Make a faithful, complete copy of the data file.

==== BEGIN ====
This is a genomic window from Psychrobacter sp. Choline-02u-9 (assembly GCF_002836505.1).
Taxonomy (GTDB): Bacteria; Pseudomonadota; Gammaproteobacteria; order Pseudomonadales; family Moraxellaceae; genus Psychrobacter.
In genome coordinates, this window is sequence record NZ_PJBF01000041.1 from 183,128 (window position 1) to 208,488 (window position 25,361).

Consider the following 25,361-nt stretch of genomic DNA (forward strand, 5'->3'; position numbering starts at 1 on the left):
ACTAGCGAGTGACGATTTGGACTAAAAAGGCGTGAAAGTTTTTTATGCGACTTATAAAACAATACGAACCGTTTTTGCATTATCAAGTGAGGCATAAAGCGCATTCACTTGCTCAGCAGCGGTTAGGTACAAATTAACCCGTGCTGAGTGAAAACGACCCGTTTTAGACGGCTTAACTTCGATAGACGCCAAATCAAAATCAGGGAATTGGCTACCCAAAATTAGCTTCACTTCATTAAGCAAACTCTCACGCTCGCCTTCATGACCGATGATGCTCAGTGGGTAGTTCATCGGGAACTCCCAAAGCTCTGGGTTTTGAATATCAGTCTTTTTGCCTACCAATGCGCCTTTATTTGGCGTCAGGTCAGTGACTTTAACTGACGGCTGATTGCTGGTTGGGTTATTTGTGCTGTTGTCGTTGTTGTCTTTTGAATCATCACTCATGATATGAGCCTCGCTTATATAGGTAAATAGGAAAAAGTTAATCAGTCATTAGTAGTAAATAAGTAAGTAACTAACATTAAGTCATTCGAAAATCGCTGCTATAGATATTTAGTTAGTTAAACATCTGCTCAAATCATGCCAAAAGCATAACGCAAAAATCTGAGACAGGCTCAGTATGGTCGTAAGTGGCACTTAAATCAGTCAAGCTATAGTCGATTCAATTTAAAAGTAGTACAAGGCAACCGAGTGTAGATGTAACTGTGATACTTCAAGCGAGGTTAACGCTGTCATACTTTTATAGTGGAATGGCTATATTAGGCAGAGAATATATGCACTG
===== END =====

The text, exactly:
This is a genomic window from Psychrobacter sp. Choline-02u-9 (assembly GCF_002836505.1).
Taxonomy (GTDB): Bacteria; Pseudomonadota; Gammaproteobacteria; order Pseudomonadales; family Moraxellaceae; genus Psychrobacter.
In genome coordinates, this window is sequence record NZ_PJBF01000041.1 from 183,128 (window position 1) to 208,488 (window position 25,361).

Consider the following 25,361-nt stretch of genomic DNA (forward strand, 5'->3'; position numbering starts at 1 on the left):
ACTAGCGAGTGACGATTTGGACTAAAAAGGCGTGAAAGTTTTTTATGCGACTTATAAAACAATACGAACCGTTTTTGCATTATCAAGTGAGGCATAAAGCGCATTCACTTGCTCAGCAGCGGTTAGGTACAAATTAACCCGTGCTGAGTGAAAACGACCCGTTTTAGACGGCTTAACTTCGATAGACGCCAAATCAAAATCAGGGAATTGGCTACCCAAAATTAGCTTCACTTCATTAAGCAAACTCTCACGCTCGCCTTCATGACCGATGATGCTCAGTGGGTAGTTCATCGGGAACTCCCAAAGCTCTGGGTTTTGAATATCAGTCTTTTTGCCTACCAATGCGCCTTTATTTGGCGTCAGGTCAGTGACTTTAACTGACGGCTGATTGCTGGTTGGGTTATTTGTGCTGTTGTCGTTGTTGTCTTTTGAATCATCACTCATGATATGAGCCTCGCTTATATAGGTAAATAGGAAAAAGTTAATCAGTCATTAGTAGTAAATAAGTAAGTAACTAACATTAAGTCATTCGAAAATCGCTGCTATAGATATTTAGTTAGTTAAACATCTGCTCAAATCATGCCAAAAGCATAACGCAAAAATCTGAGACAGGCTCAGTATGGTCGTAAGTGGCACTTAAATCAGTCAAGCTATAGTCGATTCAATTTAAAAGTAGTACAAGGCAACCGAGTGTAGATGTAACTGTGATACTTCAAGCGAGGTTAACGCTGTCATACTTTTATAGTGGAATGGCTATATTAGGCAGAGAATATATGCACTG